• Pivot quickly to solutions. Make climate impacts personal, using one or two obvious local examples — and move on to solutions.
  • Use “we” instead of “I” or “you and I.” When it comes to climate change, people are more likely to believe that “we can” or “we need” to take action now.

How to use this in your solar marketing

We’re in luck with this one. In most parts of the country, people can start saving on their power bills immediately by going solar — and most solar companies do a good job of putting this front and center. Savings are even more important to emphasize than local jobs; EcoAmerica found that people are more worried about money in their pockets right now than about jobs. We have a strong message at our disposal with solar: It not only saves you money now but also hedges against rising electricity prices. All of this with no sacrifices required!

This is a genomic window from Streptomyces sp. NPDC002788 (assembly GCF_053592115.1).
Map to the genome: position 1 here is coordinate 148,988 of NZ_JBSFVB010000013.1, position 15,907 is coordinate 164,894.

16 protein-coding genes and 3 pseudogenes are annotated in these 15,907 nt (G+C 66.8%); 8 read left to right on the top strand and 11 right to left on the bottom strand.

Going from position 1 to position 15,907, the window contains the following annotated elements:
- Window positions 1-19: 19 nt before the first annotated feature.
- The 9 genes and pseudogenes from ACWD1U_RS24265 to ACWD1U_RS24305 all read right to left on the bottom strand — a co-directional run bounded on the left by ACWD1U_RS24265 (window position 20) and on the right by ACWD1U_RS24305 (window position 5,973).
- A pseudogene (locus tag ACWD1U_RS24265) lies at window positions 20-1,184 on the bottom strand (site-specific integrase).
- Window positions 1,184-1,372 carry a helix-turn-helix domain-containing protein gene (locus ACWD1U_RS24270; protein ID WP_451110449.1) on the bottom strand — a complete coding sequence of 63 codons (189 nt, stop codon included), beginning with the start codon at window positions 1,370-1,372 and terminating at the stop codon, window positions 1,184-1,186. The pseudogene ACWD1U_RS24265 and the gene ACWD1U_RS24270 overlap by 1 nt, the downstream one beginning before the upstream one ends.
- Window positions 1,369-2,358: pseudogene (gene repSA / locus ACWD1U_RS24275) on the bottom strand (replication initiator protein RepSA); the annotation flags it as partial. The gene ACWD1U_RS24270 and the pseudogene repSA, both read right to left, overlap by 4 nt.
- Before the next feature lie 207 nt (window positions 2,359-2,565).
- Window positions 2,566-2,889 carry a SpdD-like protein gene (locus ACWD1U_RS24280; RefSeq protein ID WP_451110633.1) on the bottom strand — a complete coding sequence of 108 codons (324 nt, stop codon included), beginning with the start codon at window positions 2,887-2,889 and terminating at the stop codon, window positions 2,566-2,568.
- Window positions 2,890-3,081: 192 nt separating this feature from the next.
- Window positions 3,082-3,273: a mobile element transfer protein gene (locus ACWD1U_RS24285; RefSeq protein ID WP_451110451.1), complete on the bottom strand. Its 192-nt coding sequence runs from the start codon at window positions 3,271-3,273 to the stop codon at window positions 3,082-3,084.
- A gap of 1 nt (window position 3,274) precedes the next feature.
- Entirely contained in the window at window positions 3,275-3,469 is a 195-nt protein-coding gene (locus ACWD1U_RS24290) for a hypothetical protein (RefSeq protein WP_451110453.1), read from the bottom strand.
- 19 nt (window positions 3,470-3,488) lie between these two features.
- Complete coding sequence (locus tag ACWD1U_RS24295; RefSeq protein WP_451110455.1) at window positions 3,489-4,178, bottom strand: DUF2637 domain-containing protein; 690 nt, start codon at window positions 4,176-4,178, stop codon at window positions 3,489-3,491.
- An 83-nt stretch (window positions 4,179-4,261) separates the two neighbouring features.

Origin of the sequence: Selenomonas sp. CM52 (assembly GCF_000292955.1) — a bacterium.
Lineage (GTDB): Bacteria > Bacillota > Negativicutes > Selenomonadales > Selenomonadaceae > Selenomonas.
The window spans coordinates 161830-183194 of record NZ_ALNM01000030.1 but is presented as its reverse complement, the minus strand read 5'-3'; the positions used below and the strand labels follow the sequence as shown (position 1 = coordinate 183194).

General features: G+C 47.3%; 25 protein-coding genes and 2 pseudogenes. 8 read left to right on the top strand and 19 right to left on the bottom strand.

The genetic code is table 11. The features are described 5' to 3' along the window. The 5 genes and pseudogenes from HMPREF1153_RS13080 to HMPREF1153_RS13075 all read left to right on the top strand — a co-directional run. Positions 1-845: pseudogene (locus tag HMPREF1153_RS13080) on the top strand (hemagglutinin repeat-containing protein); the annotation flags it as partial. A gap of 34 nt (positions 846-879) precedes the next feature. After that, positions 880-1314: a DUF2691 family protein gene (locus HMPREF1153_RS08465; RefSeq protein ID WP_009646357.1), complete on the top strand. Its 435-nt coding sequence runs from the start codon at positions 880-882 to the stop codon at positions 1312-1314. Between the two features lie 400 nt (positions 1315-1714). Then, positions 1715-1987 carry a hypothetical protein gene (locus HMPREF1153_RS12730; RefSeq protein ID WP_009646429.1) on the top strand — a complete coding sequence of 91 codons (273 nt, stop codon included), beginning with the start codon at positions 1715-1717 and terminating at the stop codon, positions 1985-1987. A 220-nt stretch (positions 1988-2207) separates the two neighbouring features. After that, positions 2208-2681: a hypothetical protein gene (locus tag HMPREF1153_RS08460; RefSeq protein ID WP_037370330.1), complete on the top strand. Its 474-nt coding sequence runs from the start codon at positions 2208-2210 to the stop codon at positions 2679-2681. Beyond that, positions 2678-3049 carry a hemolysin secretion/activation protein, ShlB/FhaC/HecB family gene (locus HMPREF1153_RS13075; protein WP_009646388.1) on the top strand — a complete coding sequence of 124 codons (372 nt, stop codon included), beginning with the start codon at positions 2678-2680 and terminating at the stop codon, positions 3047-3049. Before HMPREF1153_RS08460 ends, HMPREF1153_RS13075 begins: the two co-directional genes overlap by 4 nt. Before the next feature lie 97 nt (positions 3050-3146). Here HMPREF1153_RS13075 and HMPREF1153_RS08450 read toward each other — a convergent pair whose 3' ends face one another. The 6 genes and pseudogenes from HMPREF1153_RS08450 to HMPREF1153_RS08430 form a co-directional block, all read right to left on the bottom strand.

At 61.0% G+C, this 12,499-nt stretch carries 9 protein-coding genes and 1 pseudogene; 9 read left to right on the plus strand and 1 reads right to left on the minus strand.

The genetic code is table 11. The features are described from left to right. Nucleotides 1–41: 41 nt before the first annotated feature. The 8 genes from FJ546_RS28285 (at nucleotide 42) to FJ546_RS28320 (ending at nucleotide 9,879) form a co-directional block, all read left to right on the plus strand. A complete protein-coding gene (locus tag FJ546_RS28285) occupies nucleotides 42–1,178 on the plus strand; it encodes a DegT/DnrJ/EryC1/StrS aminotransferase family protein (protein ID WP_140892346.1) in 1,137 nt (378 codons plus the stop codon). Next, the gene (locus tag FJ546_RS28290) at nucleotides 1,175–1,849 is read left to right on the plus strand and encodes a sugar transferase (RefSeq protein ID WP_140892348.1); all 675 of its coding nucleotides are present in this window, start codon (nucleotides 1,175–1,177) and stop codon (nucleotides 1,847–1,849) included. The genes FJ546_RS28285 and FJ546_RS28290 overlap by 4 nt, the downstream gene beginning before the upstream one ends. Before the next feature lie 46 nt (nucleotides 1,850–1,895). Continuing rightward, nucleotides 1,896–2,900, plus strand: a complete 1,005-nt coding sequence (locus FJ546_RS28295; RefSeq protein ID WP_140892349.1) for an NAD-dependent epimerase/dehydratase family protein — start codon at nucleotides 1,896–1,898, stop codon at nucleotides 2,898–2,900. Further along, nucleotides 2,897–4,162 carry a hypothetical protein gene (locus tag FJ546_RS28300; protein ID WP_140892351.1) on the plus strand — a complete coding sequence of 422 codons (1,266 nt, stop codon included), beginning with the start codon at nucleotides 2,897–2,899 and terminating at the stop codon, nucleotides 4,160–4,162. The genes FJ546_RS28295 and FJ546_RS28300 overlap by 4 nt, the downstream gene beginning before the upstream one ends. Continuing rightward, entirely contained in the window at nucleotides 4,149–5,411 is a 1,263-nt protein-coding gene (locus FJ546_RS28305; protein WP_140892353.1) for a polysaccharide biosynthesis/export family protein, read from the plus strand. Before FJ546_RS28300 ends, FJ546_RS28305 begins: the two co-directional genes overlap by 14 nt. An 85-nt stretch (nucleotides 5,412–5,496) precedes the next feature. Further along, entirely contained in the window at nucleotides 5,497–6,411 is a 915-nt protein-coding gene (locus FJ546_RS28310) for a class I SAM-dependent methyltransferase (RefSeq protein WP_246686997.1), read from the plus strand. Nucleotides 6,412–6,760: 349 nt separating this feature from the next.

We can also connect solar power with better health and a better future for our customer, their family, and their community. This is a simple solution that will benefit all of us.

Help people feel empowered

Americans are increasingly concerned about climate change, but they feel powerless to do anything. We need to show people that they can make a difference in their daily lives.

  • Evoke lived experiences, use visual language. People understand what they’re seeing with their own eyes. Focus on preventing damage to the climate.
  • Project a can-do attitude. Americans are starting to doubt America’s exceptionalism — and they’re not happy about that. Use messages that tap into American pride.